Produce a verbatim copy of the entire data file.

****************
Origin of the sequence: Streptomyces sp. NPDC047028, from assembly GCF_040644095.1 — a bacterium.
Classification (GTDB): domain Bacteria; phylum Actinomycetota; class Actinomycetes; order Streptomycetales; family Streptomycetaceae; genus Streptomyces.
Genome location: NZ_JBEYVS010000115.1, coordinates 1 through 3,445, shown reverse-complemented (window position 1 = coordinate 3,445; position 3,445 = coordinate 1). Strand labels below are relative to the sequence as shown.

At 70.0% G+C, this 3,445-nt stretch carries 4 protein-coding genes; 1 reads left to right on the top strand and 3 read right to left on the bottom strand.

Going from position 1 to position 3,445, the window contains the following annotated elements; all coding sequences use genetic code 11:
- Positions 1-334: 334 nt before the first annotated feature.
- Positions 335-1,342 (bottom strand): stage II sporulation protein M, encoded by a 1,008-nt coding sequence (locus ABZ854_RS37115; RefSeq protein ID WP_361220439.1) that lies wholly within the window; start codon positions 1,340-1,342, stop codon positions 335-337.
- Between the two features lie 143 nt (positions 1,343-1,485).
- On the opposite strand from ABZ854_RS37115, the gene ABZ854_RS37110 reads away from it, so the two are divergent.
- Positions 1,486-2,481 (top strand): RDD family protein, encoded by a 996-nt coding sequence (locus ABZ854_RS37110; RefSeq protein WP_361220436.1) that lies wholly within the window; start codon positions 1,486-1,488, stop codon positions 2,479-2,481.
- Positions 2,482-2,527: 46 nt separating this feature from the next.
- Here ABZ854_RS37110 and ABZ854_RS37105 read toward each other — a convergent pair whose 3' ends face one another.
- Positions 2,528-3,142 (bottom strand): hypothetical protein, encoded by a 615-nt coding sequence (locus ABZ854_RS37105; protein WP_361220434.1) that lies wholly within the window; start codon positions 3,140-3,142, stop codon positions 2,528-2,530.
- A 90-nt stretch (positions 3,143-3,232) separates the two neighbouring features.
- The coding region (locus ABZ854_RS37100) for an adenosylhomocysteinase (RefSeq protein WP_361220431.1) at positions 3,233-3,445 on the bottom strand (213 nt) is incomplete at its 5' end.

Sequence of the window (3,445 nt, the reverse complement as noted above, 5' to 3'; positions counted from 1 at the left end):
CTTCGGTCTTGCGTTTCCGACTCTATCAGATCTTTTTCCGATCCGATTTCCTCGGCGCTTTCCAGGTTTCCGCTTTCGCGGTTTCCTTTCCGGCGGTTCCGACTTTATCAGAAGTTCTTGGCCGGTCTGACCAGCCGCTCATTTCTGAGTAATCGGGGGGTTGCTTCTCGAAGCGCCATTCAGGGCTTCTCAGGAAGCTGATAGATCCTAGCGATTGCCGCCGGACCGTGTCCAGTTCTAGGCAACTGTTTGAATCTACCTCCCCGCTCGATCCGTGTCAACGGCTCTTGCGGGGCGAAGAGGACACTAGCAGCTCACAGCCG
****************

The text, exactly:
Origin of the sequence: Streptomyces sp. NPDC047028, from assembly GCF_040644095.1 — a bacterium.
Classification (GTDB): domain Bacteria; phylum Actinomycetota; class Actinomycetes; order Streptomycetales; family Streptomycetaceae; genus Streptomyces.
Genome location: NZ_JBEYVS010000115.1, coordinates 1 through 3,445, shown reverse-complemented (window position 1 = coordinate 3,445; position 3,445 = coordinate 1). Strand labels below are relative to the sequence as shown.

At 70.0% G+C, this 3,445-nt stretch carries 4 protein-coding genes; 1 reads left to right on the top strand and 3 read right to left on the bottom strand.

Going from position 1 to position 3,445, the window contains the following annotated elements; all coding sequences use genetic code 11:
- Positions 1-334: 334 nt before the first annotated feature.
- Positions 335-1,342 (bottom strand): stage II sporulation protein M, encoded by a 1,008-nt coding sequence (locus ABZ854_RS37115; RefSeq protein ID WP_361220439.1) that lies wholly within the window; start codon positions 1,340-1,342, stop codon positions 335-337.
- Between the two features lie 143 nt (positions 1,343-1,485).
- On the opposite strand from ABZ854_RS37115, the gene ABZ854_RS37110 reads away from it, so the two are divergent.
- Positions 1,486-2,481 (top strand): RDD family protein, encoded by a 996-nt coding sequence (locus ABZ854_RS37110; RefSeq protein WP_361220436.1) that lies wholly within the window; start codon positions 1,486-1,488, stop codon positions 2,479-2,481.
- Positions 2,482-2,527: 46 nt separating this feature from the next.
- Here ABZ854_RS37110 and ABZ854_RS37105 read toward each other — a convergent pair whose 3' ends face one another.
- Positions 2,528-3,142 (bottom strand): hypothetical protein, encoded by a 615-nt coding sequence (locus ABZ854_RS37105; protein WP_361220434.1) that lies wholly within the window; start codon positions 3,140-3,142, stop codon positions 2,528-2,530.
- A 90-nt stretch (positions 3,143-3,232) separates the two neighbouring features.
- The coding region (locus ABZ854_RS37100) for an adenosylhomocysteinase (RefSeq protein WP_361220431.1) at positions 3,233-3,445 on the bottom strand (213 nt) is incomplete at its 5' end.

Sequence of the window (3,445 nt, the reverse complement as noted above, 5' to 3'; positions counted from 1 at the left end):
CTTCGGTCTTGCGTTTCCGACTCTATCAGATCTTTTTCCGATCCGATTTCCTCGGCGCTTTCCAGGTTTCCGCTTTCGCGGTTTCCTTTCCGGCGGTTCCGACTTTATCAGAAGTTCTTGGCCGGTCTGACCAGCCGCTCATTTCTGAGTAATCGGGGGGTTGCTTCTCGAAGCGCCATTCAGGGCTTCTCAGGAAGCTGATAGATCCTAGCGATTGCCGCCGGACCGTGTCCAGTTCTAGGCAACTGTTTGAATCTACCTCCCCGCTCGATCCGTGTCAACGGCTCTTGCGGGGCGAAGAGGACACTAGCAGCTCACAGCCG